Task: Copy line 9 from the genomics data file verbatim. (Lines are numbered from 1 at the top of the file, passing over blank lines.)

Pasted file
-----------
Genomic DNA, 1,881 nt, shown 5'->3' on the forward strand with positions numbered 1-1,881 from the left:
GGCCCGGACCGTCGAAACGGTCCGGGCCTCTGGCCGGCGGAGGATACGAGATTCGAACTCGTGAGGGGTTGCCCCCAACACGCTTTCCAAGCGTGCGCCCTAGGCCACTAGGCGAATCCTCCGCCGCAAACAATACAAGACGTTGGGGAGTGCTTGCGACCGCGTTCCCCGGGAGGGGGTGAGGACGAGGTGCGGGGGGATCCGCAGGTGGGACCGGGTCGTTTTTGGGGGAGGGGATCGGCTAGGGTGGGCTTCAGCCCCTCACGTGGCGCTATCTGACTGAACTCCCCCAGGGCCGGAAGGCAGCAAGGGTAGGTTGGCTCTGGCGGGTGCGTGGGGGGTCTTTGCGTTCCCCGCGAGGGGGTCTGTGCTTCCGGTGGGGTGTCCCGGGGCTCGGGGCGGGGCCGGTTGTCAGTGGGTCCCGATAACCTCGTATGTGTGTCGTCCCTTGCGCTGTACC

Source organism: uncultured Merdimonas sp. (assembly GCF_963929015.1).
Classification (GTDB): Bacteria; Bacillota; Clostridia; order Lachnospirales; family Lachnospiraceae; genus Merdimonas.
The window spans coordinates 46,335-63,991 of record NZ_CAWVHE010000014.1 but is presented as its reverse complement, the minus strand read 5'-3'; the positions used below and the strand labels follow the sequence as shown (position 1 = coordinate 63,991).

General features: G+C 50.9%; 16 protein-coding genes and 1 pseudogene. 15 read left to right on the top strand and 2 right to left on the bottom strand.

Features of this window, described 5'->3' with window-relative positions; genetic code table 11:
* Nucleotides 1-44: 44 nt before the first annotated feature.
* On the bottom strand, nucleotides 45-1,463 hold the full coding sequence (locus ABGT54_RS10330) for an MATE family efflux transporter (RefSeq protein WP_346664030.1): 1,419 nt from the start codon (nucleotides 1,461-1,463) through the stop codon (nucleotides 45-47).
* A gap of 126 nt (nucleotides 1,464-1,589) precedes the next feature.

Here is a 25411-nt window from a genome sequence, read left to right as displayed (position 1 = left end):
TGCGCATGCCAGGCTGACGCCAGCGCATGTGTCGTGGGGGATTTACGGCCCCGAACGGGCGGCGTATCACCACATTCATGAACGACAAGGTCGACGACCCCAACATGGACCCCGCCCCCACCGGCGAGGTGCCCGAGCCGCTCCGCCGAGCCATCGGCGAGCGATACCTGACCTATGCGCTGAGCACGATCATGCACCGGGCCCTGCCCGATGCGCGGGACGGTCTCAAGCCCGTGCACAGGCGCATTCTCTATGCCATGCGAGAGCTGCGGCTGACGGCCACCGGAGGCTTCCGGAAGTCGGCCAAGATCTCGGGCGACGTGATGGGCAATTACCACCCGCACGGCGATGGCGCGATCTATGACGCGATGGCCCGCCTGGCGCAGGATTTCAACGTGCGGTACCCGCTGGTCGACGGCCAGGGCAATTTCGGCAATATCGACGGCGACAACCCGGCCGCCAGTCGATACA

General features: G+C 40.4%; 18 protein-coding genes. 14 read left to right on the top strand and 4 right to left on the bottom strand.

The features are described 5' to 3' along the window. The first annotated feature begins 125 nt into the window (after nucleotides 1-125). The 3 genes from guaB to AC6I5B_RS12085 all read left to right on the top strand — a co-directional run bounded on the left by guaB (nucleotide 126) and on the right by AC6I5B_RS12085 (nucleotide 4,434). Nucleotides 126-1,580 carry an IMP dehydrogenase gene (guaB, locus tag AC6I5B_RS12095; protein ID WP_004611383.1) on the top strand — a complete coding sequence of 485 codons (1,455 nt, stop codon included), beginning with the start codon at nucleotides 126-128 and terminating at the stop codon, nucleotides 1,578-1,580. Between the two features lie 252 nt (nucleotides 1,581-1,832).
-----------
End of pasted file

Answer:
* On the bottom strand, nucleotides 45-1,463 hold the full coding sequence (locus ABGT54_RS10330) for an MATE family efflux transporter (RefSeq protein WP_346664030.1): 1,419 nt from the start codon (nucleotides 1,461-1,463) through the stop codon (nucleotides 45-47).